JS: That's a very tough question because I
write a lot of different types of songs; from folk to really
rock oriented material. Being a writer and not a recording
artist affords me the luxury of being able to write all across
the board. I would say more than anything there is a common
thread lyrically in my music.
TS: Where do you draw inspiration from when
the well runs dry?
JS: I don't know. Do you have any
suggestions? Haha. To be honest, there are just times in my life
when I am very open and able to receive the inspiration and
there are times when I am not. It really doesn't depend on any
outside influence. Sometimes it's just there and sometimes it's
It kind of makes me think that I don't have
any control over it. I do know that when the stream dries up,
it's best for me to just step away for a while. Take a few days
off. I have never really been able to search and find the idea
or the creativity. My struggle is learning to be open to it at
all times and learning to capture it when it is there.
TS: What is a typical writing session like
for Jeremy Spillman?
JS: They are never the same, but usually
there is some caffeine involved. It depends mostly on who I am
writing with. I do think I would go crazy if every day was the
same. I love to have a 'hook' first, but that's not always the
case either. Sometimes it's a melody, sometimes a thought, and
sometimes it's just a subject. I'm learning more and more to
just let it happen any way it can.
TS: When you write a song, do you ever write
with a particular artist in mind?
JS: Sometimes, but not always. I usually just
aim to make the song the best it can be and hope an artist likes
it, but these days I try to shoot a little closer to what I
think they want.
TS: Which do you prefer, writing alone or
JS: You know, in the beginning I mostly wrote
alone, but I have grown to love co-writing. It's just a lot more
fun to do it with someone else. In all honesty, it's a lot
easier to believe it's cool if two people think it's cool.
TS: What advice would you give someone who
wants to make songwriting a career?
JS: Just write and write and write. I believe
that there is very little someone can 'teach' anyone about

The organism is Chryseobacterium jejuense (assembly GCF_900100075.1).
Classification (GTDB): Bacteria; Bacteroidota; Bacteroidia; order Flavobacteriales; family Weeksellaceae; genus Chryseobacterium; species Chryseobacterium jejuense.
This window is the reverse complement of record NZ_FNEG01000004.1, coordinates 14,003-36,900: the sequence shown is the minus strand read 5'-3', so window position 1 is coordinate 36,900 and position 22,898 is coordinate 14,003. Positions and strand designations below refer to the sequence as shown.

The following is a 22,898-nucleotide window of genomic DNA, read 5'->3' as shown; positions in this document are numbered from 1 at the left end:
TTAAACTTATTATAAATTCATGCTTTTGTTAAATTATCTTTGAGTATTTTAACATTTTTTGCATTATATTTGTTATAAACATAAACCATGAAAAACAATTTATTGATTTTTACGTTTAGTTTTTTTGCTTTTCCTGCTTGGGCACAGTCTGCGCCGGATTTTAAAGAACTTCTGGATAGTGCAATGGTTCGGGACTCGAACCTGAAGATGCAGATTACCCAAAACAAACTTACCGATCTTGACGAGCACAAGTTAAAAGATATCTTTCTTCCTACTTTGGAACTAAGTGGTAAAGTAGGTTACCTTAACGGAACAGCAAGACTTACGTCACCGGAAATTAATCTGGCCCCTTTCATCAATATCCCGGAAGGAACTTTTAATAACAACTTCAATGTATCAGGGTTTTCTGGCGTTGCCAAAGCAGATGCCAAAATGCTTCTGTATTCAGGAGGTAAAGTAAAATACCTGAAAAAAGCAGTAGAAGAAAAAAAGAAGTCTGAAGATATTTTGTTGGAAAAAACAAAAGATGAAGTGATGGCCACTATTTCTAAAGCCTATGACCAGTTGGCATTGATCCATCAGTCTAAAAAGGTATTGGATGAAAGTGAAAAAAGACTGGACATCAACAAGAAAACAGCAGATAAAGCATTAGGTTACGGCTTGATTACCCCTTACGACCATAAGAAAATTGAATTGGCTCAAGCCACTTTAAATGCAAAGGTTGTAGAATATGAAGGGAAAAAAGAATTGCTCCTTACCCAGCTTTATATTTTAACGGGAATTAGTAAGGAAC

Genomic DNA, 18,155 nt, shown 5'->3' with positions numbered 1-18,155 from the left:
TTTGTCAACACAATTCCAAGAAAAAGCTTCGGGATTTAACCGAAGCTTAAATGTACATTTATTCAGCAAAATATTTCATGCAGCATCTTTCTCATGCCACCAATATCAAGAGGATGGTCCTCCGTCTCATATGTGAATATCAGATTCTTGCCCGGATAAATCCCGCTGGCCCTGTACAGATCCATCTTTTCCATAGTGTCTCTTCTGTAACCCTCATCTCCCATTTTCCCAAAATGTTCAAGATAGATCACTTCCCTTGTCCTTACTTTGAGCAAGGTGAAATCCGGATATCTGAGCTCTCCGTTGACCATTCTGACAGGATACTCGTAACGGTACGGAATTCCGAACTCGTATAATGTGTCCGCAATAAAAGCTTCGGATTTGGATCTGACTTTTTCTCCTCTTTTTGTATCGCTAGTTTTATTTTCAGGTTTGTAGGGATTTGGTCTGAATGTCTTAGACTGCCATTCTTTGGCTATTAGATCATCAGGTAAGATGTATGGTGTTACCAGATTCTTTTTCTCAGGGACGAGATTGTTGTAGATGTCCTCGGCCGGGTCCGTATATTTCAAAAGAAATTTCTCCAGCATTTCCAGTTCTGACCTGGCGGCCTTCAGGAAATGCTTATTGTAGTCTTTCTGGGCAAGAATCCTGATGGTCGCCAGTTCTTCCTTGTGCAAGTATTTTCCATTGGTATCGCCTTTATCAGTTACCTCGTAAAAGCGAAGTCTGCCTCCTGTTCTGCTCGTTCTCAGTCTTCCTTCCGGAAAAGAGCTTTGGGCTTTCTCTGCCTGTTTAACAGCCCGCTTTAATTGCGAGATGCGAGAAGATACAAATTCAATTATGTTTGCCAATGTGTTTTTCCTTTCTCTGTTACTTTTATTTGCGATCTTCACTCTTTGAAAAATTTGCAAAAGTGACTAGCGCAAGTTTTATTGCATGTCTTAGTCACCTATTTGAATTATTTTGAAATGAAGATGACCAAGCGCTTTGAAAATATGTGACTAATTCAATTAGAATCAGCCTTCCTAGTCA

songwriting. The best thing a writer can do is to figure out why
they love the songs they love and try to do that on their own.
I would say that the first DECADE of my
writing was a lot of bad to mediocre songs. Then I finally
caught a few good ones. It's like anything else in life. Work
hard and keep at it and it will pay off.
Also, your parents and your friends are not
the people you need to listen to your music to know if your song
is good or not! They love you no matter what!
TS: What are some of the biggest mistakes new
JS: I know that in my early days I got caught
up in thinking that my song was "good enough" all the time. But
I had to learn the hard way that good enough is never gonna get
you a cut or a publishing deal. You've got to offer them
TS: Some writers claim they’re just a channel
through which songs flow; they just tune in and the material
comes. What are your thoughts on this?
JS: I very much believe that. A lot of the
time we really struggle to get a line or a melody right but
other times, when the really good songs happen, it pours out. It
does feel like we are just wires for the current to pass
through. As I said before, I'm trying to learn how to get to
that spot more readily.
TS: There are creative people who can’t
function unless everything around them is just right. Do you
have a certain ritual when writing? Does everything have to be
in its place – your coffee cup, your slippers, your pen?
JS: Ha. No. Not at all, but these days I am
pretty dependent on my laptop.
TS: "Arlington," which you co-wrote with Dave
Turnbull, is an amazing tune, the kind of composition I refer to
as a heart song. What inspired the track?
JS: Dave has been a
good friend of
mine for years. We came up together in this town. At the
time we wrote that song, his mother was in town visiting and he
was going to help her find a new car. At one of the dealerships,
he met a man named
David Nixon. (Mr. Nixon’s) son's name was Patrick Nixon;
he was the first marine from
to be killed in the war in Iraq.
Dave was a marine himself and was very moved
by Mr. Nixon’s pride for his son. The next day Dave and I were
writing, and he started telling me the story. The song just kind
of happened after that. We actually didn't think anyone would
like it so we didn't turn it in for a while. I was about to go
in the studio and record a bunch of songs, and like always, I
turned in everything I had written to my publisher. My publisher
flipped out over that song! The rest is history.